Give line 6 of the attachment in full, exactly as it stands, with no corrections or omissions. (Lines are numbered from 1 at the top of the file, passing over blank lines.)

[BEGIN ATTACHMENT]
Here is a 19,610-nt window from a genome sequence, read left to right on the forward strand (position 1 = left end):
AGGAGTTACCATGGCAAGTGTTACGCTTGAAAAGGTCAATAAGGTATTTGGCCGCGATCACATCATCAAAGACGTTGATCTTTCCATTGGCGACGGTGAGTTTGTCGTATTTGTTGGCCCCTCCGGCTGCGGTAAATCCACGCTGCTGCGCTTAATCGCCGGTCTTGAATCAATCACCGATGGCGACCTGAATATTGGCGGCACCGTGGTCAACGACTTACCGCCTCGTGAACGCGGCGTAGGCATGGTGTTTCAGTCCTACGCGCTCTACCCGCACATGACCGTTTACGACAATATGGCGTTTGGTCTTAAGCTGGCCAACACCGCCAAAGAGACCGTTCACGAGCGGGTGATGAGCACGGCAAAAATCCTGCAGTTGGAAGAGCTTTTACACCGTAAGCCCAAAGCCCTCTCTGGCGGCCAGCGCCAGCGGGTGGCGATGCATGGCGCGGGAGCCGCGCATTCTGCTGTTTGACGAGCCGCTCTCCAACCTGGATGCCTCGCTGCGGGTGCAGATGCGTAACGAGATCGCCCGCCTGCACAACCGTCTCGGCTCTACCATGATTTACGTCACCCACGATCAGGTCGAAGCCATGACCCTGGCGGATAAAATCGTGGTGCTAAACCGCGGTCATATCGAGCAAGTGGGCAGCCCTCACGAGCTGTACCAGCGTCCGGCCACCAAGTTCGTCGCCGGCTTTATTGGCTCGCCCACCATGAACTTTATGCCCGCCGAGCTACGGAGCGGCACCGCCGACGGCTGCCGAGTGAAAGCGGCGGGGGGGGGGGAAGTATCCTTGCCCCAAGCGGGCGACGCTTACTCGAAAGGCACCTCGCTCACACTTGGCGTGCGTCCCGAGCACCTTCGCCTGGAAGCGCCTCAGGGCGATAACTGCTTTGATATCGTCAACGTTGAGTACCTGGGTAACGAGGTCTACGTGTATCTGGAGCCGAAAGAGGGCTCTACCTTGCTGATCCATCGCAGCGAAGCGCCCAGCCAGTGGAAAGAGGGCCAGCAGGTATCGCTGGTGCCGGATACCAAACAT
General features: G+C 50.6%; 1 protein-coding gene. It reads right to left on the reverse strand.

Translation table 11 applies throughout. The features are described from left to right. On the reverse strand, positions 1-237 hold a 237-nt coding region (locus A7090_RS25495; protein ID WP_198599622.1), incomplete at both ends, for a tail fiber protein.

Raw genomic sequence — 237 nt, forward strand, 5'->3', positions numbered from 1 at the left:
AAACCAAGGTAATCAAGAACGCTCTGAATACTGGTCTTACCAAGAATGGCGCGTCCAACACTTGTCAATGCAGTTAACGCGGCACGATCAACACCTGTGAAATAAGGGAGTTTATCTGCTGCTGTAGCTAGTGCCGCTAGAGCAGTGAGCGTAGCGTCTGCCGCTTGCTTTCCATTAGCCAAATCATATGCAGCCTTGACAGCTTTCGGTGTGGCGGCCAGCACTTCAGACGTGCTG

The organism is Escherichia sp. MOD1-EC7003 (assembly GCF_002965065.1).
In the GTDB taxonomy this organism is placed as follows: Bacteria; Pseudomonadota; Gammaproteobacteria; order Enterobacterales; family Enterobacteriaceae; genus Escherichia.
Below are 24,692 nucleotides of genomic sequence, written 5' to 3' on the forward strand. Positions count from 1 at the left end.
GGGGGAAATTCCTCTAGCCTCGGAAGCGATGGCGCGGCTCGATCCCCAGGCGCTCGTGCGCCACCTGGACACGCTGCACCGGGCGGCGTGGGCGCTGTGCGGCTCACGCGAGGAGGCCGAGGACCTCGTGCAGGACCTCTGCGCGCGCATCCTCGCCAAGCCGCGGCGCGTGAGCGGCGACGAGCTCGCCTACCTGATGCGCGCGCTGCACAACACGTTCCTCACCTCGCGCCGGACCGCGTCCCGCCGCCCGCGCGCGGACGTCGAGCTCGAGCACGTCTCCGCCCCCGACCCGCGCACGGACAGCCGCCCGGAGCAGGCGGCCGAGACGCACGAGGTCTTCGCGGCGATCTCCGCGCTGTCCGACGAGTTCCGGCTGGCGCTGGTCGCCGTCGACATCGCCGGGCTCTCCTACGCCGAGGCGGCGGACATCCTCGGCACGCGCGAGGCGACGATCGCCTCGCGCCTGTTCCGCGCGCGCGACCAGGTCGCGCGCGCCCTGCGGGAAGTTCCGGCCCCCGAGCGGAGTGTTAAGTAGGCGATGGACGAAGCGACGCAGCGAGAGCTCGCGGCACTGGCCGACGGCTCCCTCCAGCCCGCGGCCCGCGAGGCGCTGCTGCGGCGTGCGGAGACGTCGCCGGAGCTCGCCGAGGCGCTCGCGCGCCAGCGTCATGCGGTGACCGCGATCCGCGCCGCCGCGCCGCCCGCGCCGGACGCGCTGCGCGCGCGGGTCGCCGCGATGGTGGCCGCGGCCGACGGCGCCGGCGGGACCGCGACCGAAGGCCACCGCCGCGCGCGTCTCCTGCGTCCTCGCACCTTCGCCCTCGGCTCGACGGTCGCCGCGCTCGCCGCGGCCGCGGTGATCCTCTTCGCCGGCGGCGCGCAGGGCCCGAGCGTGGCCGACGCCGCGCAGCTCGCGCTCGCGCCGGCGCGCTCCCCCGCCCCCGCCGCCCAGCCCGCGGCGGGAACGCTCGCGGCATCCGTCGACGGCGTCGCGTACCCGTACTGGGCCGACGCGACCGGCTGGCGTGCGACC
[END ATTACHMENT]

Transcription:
AAACCAAGGTAATCAAGAACGCTCTGAATACTGGTCTTACCAAGAATGGCGCGTCCAACACTTGTCAATGCAGTTAACGCGGCACGATCAACACCTGTGAAATAAGGGAGTTTATCTGCTGCTGTAGCTAGTGCCGCTAGAGCAGTGAGCGTAGCGTCTGCCGCTTGCTTTCCATTAGCCAAATCATATGCAGCCTTGACAGCTTTCGGTGTGGCGGCCAGCACTTCAGACGTGCTG